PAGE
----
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Hubble: The Mirror on the Universe [Hardcover]

Robin Kerrod
4.0 out of 5 stars  See all reviews (4 customer reviews)

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Book Description

Oct. 4 2003 1552977811 978-1552977811 1

Dramatic images never before published in a single volume.

High above the dirty window of Earth's atmosphere, the Hubble Space Telescope (HST) enjoys a clear view of the universe. Hubble uses hundreds of the latest, most spectacular images from the HST to illustrate a comprehensive astronomy reference. Stargazers will be astonished to see in color pictures what were once fuzzy photographs, dots on a star map or words in a textbook.

Hubble explains how new discoveries are revising scientific understanding of the Universe. Detailed images of the Eagle Nebula show several fingers rising above a massive gas cloud. At the end of each fingertip -- the width of our solar system -- is the birth of a star.

The book covers the observable universe in six sections:

  • Stars in the Firmament
  • Stellar Death and Destruction
  • Gregarious Galaxies
  • The Expansive Universe
  • Solar Systems
  • The Heavenly Wanderers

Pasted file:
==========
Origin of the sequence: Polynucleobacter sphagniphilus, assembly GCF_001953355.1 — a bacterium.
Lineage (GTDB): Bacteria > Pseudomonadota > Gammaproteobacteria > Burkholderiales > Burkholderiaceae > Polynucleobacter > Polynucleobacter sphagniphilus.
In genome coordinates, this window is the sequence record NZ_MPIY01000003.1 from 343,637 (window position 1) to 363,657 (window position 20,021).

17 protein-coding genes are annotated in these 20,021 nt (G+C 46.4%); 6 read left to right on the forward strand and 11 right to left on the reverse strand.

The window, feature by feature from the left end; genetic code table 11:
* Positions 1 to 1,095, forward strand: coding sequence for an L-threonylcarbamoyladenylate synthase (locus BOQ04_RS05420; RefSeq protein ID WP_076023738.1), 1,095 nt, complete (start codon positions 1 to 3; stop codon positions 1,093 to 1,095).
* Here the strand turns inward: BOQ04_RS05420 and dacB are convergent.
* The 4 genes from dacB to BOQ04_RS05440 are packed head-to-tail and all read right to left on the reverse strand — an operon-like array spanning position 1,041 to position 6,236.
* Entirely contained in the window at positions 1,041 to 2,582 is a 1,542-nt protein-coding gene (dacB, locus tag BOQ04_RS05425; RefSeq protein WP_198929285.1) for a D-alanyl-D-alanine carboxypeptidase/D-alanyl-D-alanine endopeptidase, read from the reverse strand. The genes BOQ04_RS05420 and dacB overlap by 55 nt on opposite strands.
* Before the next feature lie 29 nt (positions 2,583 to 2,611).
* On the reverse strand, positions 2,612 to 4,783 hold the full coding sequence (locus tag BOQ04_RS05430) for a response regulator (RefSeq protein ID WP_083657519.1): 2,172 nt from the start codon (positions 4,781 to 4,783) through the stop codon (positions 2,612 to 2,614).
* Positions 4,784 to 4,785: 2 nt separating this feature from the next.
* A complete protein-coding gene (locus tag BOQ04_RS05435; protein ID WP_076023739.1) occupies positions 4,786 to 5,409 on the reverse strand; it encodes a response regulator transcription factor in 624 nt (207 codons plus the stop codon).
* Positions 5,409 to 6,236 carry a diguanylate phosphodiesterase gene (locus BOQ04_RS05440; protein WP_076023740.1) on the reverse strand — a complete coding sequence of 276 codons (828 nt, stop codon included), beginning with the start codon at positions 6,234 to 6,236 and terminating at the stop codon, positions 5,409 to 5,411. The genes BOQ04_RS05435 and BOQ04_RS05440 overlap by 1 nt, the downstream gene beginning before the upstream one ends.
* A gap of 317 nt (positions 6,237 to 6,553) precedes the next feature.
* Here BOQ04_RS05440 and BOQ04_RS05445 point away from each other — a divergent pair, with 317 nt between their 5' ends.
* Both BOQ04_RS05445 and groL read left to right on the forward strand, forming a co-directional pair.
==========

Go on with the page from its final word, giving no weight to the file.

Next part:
Clear and concise text explains the fascinating history of astronomy and the development of the HST. Hubble transports readers to the planets of our solar system and on to galaxies millions -- even billions -- of light years away. These dramatic, unforgettable images will bring into sharp focus how the Universe is unfolding in new and astonishing ways.


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From Publishers Weekly

To the naked eye, the heavens may look monochrome and still-blue during the day, black at night, dotted with little sparkles of starlight. But the universe as shown to us by the Hubble Space Telescope-as shown extravagantly in the photos in this volume-is full of color, as well as movement and drama. Kerrod, an astronomer and author, explains the heavenly phenomena captured by the HST: the smoky Ring Nebula in the constellation Lyra; the birth of stars; Comet Shoemaker-Levy 9 headed for a fiery impact with Jupiter. She also provides a history of the use of telescopes in astronomy and of the HST in particular, from its launch in 1990 and the emergency repair of a flawed mirror, to the later servicings of what Kerrod calls "one of the most amazing scientific instruments ever made."
Copyright 2003 Reed Business Information, Inc.

From Booklist